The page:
To counter this government (Local & Federal) attempts to limit payments through bureaucratic measures such as specifying maximum payments for various procedures and in some cases limiting reimbursibel hospital stays for various procedures, etc. (and doing so without much regard to the real costs involved and the potential side effects on the quality of care).

In response to this the hospitals quickly learn how to retaliate by raising their rates for other services getting less attention. This ends up in a spiral of bureaucratic action and reaction, which usually has no end.

It turns out that the free market does a better job at reconciling supply, demand and quality than do mindless bureaucrats (surprise !).
roger
 
  1  
Reply Thu 6 Dec, 2012 01:11 pm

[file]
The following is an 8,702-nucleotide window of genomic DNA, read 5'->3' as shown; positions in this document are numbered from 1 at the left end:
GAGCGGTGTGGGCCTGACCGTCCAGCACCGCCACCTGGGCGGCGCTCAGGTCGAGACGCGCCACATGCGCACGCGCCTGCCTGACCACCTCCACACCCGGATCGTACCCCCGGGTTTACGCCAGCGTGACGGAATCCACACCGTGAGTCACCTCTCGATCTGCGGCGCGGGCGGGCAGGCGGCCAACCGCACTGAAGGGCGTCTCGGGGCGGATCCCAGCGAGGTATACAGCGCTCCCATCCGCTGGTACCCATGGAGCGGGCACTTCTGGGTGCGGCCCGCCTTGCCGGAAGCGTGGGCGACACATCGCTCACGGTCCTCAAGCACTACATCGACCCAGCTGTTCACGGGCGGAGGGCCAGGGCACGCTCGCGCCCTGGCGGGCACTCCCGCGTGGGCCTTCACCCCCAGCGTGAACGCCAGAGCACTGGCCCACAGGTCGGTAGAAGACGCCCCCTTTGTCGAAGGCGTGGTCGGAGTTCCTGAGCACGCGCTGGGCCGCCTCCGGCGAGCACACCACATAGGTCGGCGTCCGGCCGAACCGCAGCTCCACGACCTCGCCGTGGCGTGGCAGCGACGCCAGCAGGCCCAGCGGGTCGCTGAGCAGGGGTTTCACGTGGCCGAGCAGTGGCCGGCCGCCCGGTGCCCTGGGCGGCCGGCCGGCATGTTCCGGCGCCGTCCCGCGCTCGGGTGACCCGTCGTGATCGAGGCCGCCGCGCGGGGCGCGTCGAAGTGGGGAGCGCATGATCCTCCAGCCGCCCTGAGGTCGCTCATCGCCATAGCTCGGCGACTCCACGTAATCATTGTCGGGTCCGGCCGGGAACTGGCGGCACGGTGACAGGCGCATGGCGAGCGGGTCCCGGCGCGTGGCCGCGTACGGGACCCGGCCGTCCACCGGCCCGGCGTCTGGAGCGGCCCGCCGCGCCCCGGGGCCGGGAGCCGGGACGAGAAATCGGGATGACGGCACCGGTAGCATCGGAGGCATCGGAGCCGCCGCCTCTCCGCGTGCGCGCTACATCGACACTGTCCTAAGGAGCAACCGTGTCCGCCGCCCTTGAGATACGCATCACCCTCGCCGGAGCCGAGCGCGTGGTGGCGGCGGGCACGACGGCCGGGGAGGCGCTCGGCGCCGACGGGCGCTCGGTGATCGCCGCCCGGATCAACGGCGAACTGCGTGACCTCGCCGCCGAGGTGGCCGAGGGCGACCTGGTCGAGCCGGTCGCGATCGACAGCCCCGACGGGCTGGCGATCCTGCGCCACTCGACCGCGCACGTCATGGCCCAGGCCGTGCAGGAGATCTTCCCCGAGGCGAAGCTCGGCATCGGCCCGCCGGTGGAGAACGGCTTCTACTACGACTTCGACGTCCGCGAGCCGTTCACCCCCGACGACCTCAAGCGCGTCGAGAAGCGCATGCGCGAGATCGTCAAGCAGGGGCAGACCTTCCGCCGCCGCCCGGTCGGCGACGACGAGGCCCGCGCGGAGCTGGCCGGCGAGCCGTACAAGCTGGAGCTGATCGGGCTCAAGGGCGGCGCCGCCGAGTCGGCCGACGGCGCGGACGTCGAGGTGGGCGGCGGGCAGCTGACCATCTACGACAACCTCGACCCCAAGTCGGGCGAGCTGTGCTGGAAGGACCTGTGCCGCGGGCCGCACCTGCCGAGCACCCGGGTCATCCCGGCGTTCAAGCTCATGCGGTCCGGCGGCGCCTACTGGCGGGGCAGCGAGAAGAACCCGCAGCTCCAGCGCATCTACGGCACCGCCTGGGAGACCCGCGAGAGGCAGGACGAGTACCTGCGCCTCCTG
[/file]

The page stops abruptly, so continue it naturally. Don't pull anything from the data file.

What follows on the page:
@georgeob1,
georgeob1 wrote:

I think it's more complex than you admit. Local governments and even the Federal government limit the number of hospitals operating in most areas in a misguided attempt to limit cost by limiting capacity (and therefore competition). The result is a reduction in excess supply and a lack of price competition.


There is also an artificial limit on the number of medical school openings for potential doctors. Probably not a problem, as there are also a very limited number of openings for interns and residents.

If that sounds like the big cost driver in medicine is the supply of doctors, I apologize. Hospital costs have gone up much faster than the rates for doctors.